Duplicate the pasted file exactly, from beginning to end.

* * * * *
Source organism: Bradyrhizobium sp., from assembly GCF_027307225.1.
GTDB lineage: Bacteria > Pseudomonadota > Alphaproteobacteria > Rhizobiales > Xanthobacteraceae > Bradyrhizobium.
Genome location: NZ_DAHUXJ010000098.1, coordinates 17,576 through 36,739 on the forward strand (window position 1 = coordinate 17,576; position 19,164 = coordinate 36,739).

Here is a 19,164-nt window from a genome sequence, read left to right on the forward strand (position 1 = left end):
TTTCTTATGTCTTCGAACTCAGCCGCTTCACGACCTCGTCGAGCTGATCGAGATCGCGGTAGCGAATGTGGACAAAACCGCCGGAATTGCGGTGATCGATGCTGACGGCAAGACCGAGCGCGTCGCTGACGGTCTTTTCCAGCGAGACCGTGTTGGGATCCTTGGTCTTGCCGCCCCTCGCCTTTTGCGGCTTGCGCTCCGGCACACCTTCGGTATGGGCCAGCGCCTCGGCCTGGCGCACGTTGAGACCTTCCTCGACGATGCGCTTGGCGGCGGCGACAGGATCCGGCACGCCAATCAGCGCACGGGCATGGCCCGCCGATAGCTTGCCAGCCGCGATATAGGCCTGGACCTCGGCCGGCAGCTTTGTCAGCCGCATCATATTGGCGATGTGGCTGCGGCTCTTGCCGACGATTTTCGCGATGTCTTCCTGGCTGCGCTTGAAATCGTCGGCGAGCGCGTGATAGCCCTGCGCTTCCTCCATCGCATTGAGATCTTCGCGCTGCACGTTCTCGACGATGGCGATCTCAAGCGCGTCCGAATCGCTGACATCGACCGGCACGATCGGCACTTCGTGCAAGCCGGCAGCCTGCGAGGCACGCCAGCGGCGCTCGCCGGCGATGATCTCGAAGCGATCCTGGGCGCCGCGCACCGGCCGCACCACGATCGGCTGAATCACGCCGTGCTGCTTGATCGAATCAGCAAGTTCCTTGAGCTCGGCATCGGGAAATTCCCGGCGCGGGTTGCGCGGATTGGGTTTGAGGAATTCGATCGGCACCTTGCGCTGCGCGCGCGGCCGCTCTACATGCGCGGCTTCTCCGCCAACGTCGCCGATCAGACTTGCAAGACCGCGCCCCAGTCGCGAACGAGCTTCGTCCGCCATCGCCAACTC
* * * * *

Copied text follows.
Source organism: Bradyrhizobium sp., from assembly GCF_027307225.1.
GTDB lineage: Bacteria > Pseudomonadota > Alphaproteobacteria > Rhizobiales > Xanthobacteraceae > Bradyrhizobium.
Genome location: NZ_DAHUXJ010000098.1, coordinates 17,576 through 36,739 on the forward strand (window position 1 = coordinate 17,576; position 19,164 = coordinate 36,739).

Here is a 19,164-nt window from a genome sequence, read left to right on the forward strand (position 1 = left end):
TTTCTTATGTCTTCGAACTCAGCCGCTTCACGACCTCGTCGAGCTGATCGAGATCGCGGTAGCGAATGTGGACAAAACCGCCGGAATTGCGGTGATCGATGCTGACGGCAAGACCGAGCGCGTCGCTGACGGTCTTTTCCAGCGAGACCGTGTTGGGATCCTTGGTCTTGCCGCCCCTCGCCTTTTGCGGCTTGCGCTCCGGCACACCTTCGGTATGGGCCAGCGCCTCGGCCTGGCGCACGTTGAGACCTTCCTCGACGATGCGCTTGGCGGCGGCGACAGGATCCGGCACGCCAATCAGCGCACGGGCATGGCCCGCCGATAGCTTGCCAGCCGCGATATAGGCCTGGACCTCGGCCGGCAGCTTTGTCAGCCGCATCATATTGGCGATGTGGCTGCGGCTCTTGCCGACGATTTTCGCGATGTCTTCCTGGCTGCGCTTGAAATCGTCGGCGAGCGCGTGATAGCCCTGCGCTTCCTCCATCGCATTGAGATCTTCGCGCTGCACGTTCTCGACGATGGCGATCTCAAGCGCGTCCGAATCGCTGACATCGACCGGCACGATCGGCACTTCGTGCAAGCCGGCAGCCTGCGAGGCACGCCAGCGGCGCTCGCCGGCGATGATCTCGAAGCGATCCTGGGCGCCGCGCACCGGCCGCACCACGATCGGCTGAATCACGCCGTGCTGCTTGATCGAATCAGCAAGTTCCTTGAGCTCGGCATCGGGAAATTCCCGGCGCGGGTTGCGCGGATTGGGTTTGAGGAATTCGATCGGCACCTTGCGCTGCGCGCGCGGCCGCTCTACATGCGCGGCTTCTCCGCCAACGTCGCCGATCAGACTTGCAAGACCGCGCCCCAGTCGCGAACGAGCTTCGTCCGCCATCGCCAACTC